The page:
28 January 2016

Victorian Texting Gloves

 Here is the much sought-after glove pattern. Enjoy. 

Victorian Texting Gloves



Yarn: 4 oz. worsted weight (I used Red Heart Super Saver)

Hook size: F (or whatever size you need for approximate gauge, adjustments may need to be made for hand size)

Gauge: 5 sc = 1 inch

basic stitches:
single crochet (sc)                                 
double crochet (dc)                               
slip stitch (sl st)                                     
chain stitch (ch) 

advanced skills:
increasing (inc)
decreasing (dec)
in back loop only (blo)                                      

Cuff

You will begin the cuff by crocheting ribs (2 rows of single crochet = 1 rib)

Chain 16 loosely
Row 1) sc in 2nd chain from the hook and in each chain across, ch 1, turn (15 sc)
Row 2-25) in blo, sc in each stitch across, ch 1, turn (15 sc)
Row 26) in blo, sc in each stitch across, ch 1, do not finish off
sl st together row 26 and beginning chain to form a cuff. The joining of row 26 and the beginning chain will become the “seam.”

The cuff is now worked on both ends. You will first work on the bottom part of the cuff, crocheting around.

The rest of the cuff and glove are crocheted in both loops. The gloves are crocheted in rows, not in the round, meaning you end each row with a slip stitch to the first stitch in that row. You do not turn the work at the end of a row.

Row 1) chain 1, sc 1 in each row end (two sc in each rib), sl st to 1st sc (26 sc)
Row 2 & 3) chain 1, sc in same stitch and in each stitch around, sl st to 1st sc (26 sc) 
Row 4) (inc row) chain 1, 2 sc in same stitch, sc in next 7 stitches, 2 sc in next stitch, sc in next 8 stitches, 2 sc in next stitch, sc in next 7 stitches, 2 sc in the last stitch, sl st to 1st sc. (30 sc)
Row 5) (inc row) chain 1, sc in same stitch and in the next 11 stitches, 2 sc in next stitch, sc in next 11 stitches, 2 sc in next stitch, sc in last 5 stitches, sl st to first sc (32 sc)
Row 6) chain 3, 4 dc in same stitch, skip next stitch, sc in next stitch, skip next stitch, (5 dc in next stitch, skip next stitch, sc in next stitch, skip next stitch) repeat around cuff, sl st to 1st stitch and finish off. (40 dc, 8 sc)

You will now work the top of the cuff and continue with the rest of the glove.

Find the seam on the cuff (where you joined row 26 to beginning chain). Join yarn with a sc on the top side of cuff at the seam. The yarn must be attached here, so the “seam” will be in the palm of the glove.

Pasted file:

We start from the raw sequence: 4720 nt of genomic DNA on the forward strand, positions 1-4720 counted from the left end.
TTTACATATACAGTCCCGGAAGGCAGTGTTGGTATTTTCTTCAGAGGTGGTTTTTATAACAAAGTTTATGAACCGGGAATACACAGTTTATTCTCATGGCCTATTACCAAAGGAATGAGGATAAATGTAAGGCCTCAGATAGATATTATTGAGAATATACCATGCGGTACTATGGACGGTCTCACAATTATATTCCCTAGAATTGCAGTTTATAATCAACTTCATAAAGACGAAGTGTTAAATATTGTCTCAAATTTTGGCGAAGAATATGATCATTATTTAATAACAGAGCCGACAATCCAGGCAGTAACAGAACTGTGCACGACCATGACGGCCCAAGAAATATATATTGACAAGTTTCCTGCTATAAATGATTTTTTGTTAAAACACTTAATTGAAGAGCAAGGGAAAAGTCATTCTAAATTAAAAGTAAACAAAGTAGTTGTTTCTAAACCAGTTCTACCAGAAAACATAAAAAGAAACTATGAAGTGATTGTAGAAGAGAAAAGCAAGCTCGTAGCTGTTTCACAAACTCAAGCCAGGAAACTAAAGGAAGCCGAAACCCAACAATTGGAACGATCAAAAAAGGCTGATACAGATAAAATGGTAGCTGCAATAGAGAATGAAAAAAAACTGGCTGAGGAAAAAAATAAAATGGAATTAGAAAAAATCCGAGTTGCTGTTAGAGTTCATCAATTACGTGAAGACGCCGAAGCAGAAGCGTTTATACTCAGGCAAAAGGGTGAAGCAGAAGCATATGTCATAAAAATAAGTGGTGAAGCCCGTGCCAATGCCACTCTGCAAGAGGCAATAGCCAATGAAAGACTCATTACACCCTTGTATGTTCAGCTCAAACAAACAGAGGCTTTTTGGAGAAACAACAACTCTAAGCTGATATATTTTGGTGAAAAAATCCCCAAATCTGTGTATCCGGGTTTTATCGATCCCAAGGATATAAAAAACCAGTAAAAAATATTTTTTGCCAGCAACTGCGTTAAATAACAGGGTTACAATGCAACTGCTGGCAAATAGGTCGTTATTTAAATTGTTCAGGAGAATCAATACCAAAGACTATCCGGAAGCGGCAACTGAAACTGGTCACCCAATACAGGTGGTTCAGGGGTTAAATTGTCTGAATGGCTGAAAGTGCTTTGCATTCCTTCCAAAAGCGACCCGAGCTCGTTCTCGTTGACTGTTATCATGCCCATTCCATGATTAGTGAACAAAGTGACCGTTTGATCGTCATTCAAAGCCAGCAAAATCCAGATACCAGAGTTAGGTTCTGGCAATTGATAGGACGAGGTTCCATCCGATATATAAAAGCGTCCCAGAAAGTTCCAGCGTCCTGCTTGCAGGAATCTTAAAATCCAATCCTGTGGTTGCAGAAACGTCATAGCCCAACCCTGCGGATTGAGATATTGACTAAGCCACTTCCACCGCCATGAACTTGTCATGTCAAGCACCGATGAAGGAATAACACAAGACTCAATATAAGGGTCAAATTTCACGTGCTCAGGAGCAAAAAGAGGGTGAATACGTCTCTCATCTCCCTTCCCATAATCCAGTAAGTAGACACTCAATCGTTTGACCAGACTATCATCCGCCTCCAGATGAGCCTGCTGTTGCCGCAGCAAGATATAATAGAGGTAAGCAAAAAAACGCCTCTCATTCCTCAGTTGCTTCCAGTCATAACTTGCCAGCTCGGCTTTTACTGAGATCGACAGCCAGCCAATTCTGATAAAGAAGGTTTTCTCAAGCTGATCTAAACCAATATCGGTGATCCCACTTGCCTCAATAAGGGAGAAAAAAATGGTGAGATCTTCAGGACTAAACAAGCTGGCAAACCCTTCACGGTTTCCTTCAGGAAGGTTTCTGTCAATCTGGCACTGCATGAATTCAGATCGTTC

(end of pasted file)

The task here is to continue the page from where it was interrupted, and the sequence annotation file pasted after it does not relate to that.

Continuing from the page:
Row 1) sc 1 stitch in each row end (two sc in each rib) around top of cuff, sl st to 1st sc (26 sc)
Row 2) chain 1, sc in same stitch and in each stitch around, join with sl st to 1st sc. (26 sc)
Row 3) (inc row) chain 1, 2 sc in same stitch, sc in the next 10 stitches, 2 sc in next stitch, sc in next 10 stitches, 2 sc in next stitch, sc in last 3 stitches, sl st to 1st sc (29 sc) 
Row 4) chain 1, sc in each stitch, sl st to 1st sc (29 sc)
Row 5) (inc row) chain 1, sc in same stitch, 2 sc in next sc, sc in next 9 stitches, 2 sc in next stitch, sc in next 9 stitches, 2 sc in next sc, sc in last 7 stitches, sl st to 1st sc (32 sc)
Row 6- 9) chain 1, sc in each sc, sl st to 1st sc. (32 sc)

The next section is a little tricky because there is now a distinction between left and right gloves. There are changes in rows 10, 13, and 14 depending on which glove you are working on.

Row 10) (Left glove only) chain 1, sc in same stitch, sc in next 5 stitches, chain 6, skip next 6 stitches on row 9 sc in next 20 stitches, sl st to 1st sc (26 sc, 6 chains)
Row 10) (Right glove only) chain 1, sc in same stitch and in next 22 stitches, chain 6 skip next 6 stitches on row 9, sc in the last 3 stitches, sl st to first sc (26 sc, 6 chains)
Row 11) chain 1 sc in same stitch and in each sc and chain around, sl st to 1st sc (32 sc)
Row 12) chain 1, sc in same stitch and in each stitch around, sl st to 1st sc (32 sc)
Row 13) (Left glove only) (dec row) chain 1, sc in same stitch and in next 5 stitches, (dec over next 2 sc) 3 times, sc in last 20 sc, sl st to 1st sc (29 sc) 
Row 13) (Right glove only) (dec row) chain 1, sc in same stitch and in the next 23 stitches, (decrease over next 2 sc) 3x, sc in last 2 stitches, sl st to 1st sc (29 sc)
Row 14) (Left glove only) (dec row) chain 1, sc in same stitch and next 7 sc, dec over next 2 stitches, sc in last 19 stitches, sl st to 1st sc (28 sc)
Row 14) (Right glove only) (dec row) chain 1, sc in same stitch and next 25 stitches, decrease over next 2 stitches, sc in last stitch, sl st to 1st sc (28 sc)
Row 15-16) chain 1, sc in each stitch, sl st to 1st sc (28 sc)
Row 17) chain 3, 2 dc in same stitch, skip next stitch, sc in next stitch, skip next stitch, (3 dc in next stitch, skip stitch, sc in next stitch, skip stitch), repeat around, sl st to beginning stitch, finish off.